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Al Martinez

I lay on the living room floor, afraid that if I moved, something would break. : Fun With Bubba, Not Jane

March 28, 1985|AL MARTINEZ

To hear Bubba Smith tell it, a beautiful woman was snuggled so close to him they looked like Siamese twins. Her head was on his bare chest, the perfume in her hair adding fire to a moment dreams are made of. The night was exquisite, the mood divine.

Then she touched his chest with fingertips as light as a summer breeze and said, "Ummm, soft."

For most of us in a similar situation, it wouldn't have mattered what she said. She could have whispered, "Ummm, energy equals mass times the speed of light squared," and what the French call le humeur de amour would have remained intact . As long as the lady was willing to stay where she was, the devil take her observations.

Not Bubba Smith. Here is a man who used to toss quarterbacks around as though they were macadamia nuts. Six-feet-eight, 285 pounds of muscle and iron coming at them down the track, throttle wide open.

Fans used to scream "Kill, Bubba, kill!" as he sliced past the center like an armor-piercing shell with football teams in Michigan, Baltimore and Oakland. Some say they could hear a scream in the microseconds before impact.

And now a woman was tapping his chest and whispering "Ummm, soft."

"I didn't say anything at the time," Bubba recalled with a frown as we sat in the lobby of a West Los Angeles exercise studio, "but, man, that blew me away. I mean, I ain't never been soft."

To make matters worse, it was the lady's habit to walk five miles every morning in long, energetic strides. On this particular morning after, Bubba joined her. Later, she went off to work. Bubba sat down to rest for a few moments and woke up seven hours later.

"I suddenly realized," he says, "I was out of shape."

That was several years after his retirement from professional football. Bubba had become a successful actor tooling around town in a silver Rolls-Royce Corniche. Meanwhile, his weight had crept upward from 285 pounds of muscle to 305 pounds of what he calls fat and what you and I would regard as enough muscle to satisfy 30% of America's women.

He went on a diet of tuna and hard-boiled eggs and became a familiar figure around the gym. Very soon, he was 247 pounds of muscle and iron again. At 40, he looks like an I-beam with broad shoulders. Now he wants to help all the rest of us.

I met with Bubba so that he might lobby me on his new exercise videotape, "Bubba Until It Hurts." He compares it to the Jane Fonda tape of a similar nature by pointing out that on his tape, the five women and four men sweat. Jane Fonda, it appears to Bubba, never sweats.

Accompanying him was his press agent, Bob Abrams, who is 5 feet 11 and weighs 302 pounds, most of it situated in the immediate area of his belt. They were a strange pair. If it were a costume party, Bubba would come as a basketball player and Abrams as the ball.

"Where I come from," Bubba was saying, "women sweat. There is a certain sexuality about sweating women. Maybe they don't sweat in Hollywood, but they sweat in Beaumont, Tex."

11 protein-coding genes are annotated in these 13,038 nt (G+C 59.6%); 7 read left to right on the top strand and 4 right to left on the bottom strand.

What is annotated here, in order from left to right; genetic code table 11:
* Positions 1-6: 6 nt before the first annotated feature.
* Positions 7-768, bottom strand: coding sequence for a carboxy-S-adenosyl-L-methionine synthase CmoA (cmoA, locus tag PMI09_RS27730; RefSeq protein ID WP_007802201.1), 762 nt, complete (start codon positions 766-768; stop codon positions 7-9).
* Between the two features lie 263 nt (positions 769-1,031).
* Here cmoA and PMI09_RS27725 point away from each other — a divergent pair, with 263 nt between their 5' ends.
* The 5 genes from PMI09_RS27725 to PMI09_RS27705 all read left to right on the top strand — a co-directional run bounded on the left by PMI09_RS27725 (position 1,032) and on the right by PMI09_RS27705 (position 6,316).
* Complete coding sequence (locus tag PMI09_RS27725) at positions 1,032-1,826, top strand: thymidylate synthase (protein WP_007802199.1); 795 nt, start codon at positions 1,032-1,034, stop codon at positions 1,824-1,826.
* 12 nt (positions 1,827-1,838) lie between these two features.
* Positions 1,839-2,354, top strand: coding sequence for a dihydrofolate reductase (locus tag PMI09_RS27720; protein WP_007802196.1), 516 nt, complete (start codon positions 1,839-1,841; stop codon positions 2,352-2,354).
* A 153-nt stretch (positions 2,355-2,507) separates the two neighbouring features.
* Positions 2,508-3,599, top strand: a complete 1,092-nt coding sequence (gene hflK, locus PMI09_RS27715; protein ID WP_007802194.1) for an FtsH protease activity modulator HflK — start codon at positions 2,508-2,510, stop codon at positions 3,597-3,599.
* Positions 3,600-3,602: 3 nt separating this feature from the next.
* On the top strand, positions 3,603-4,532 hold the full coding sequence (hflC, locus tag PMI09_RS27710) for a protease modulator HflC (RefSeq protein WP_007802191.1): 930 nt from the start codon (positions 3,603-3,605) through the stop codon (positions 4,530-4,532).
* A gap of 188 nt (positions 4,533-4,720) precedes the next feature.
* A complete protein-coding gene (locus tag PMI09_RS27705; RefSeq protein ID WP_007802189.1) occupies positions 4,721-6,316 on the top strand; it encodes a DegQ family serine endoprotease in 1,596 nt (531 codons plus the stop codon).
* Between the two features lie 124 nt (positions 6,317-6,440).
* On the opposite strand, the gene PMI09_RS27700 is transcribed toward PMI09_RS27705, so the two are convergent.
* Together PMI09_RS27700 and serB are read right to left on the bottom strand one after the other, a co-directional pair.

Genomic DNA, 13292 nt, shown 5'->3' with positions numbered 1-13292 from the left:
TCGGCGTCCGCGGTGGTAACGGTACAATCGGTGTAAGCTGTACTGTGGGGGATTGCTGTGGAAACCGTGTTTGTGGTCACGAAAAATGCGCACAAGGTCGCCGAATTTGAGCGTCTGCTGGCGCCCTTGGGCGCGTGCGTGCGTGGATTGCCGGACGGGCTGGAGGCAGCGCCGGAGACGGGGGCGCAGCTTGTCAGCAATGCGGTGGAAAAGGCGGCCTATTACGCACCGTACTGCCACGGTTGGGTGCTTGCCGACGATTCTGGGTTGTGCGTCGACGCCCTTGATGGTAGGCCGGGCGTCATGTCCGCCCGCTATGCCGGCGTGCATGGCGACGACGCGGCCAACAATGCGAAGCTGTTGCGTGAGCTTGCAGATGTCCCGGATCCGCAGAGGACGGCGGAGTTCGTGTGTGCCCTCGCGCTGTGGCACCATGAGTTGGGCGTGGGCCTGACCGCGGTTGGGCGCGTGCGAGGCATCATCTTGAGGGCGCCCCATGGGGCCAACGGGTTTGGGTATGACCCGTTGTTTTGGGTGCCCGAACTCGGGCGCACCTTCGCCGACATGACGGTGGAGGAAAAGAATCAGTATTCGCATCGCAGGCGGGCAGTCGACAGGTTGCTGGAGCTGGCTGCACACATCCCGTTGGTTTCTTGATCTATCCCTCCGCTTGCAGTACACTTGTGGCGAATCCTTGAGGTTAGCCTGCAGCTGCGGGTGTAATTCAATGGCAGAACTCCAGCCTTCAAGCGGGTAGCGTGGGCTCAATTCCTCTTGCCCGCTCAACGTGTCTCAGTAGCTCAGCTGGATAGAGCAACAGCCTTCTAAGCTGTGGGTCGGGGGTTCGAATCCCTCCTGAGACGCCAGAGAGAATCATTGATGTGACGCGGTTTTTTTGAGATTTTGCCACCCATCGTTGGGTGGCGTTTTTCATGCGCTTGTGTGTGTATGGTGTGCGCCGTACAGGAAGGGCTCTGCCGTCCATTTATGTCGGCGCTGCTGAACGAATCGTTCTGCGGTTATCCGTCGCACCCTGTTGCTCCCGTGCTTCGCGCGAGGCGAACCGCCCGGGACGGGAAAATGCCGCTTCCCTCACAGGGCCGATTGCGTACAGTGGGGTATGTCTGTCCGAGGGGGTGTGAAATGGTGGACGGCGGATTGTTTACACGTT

His tape is oriented toward weathered grown-ups, not 19-year-olds with perfect bodies. All of the women on his tape are over 30. One of the men is 48. They puff when they're tired. They groan when it hurts.

I asked Abrams if he had ever exercised along with Bubba & the Gang. He looked at me as though I were mad. I asked him if he exercised at all. "Sure," he said. "I get up in the morning."

Bubba observed him skeptically. "You sure?" he asked.

I am less than a perfect physical specimen. I am small and afraid. Pain shoots through my back when I lift anything heavier than a dry martini. I had to give up olives years ago because of the strain.

You could tap almost anywhere on my body and murmur "Ummm, soft," though possibly without the murmur and certainly without the ummm. So I bounced along with Bubba for about 30 minutes in the privacy of my own home to see if it made a difference.

I strained, I reached, I dropped into positions no decent man ought to attempt. I heard Bubba say to me from my television screen, "In order to get through it, you gotta get to it!"

It occurred to me as I lay on my back with my feet in the air and a cigar in my mouth watching Bubba between my knees that I had no further desire to get to it. Bubba and Bill and Gloria and Kim and Al and Lisa and Renee and Vince and Gail would have to get to it without me.

I lay on the living room floor, afraid that if I moved something would break. Neighbors, concerned about my absence, would call the police. Paramedics would find me rotting in front of the television set. After an hour, I struggled to my feet. Nothing would break. I couldn't move fast enough for breakage.

That evening, my loved one lay her head on my chest. Her perfumed hair set the night on fire. Music played. Her breath was hot against my body. She tapped my chest gently. "You asleep already?" she asked.

"Blame it on Bubba," I said, rolling over.

I snored. She did a crossword puzzle. The end.

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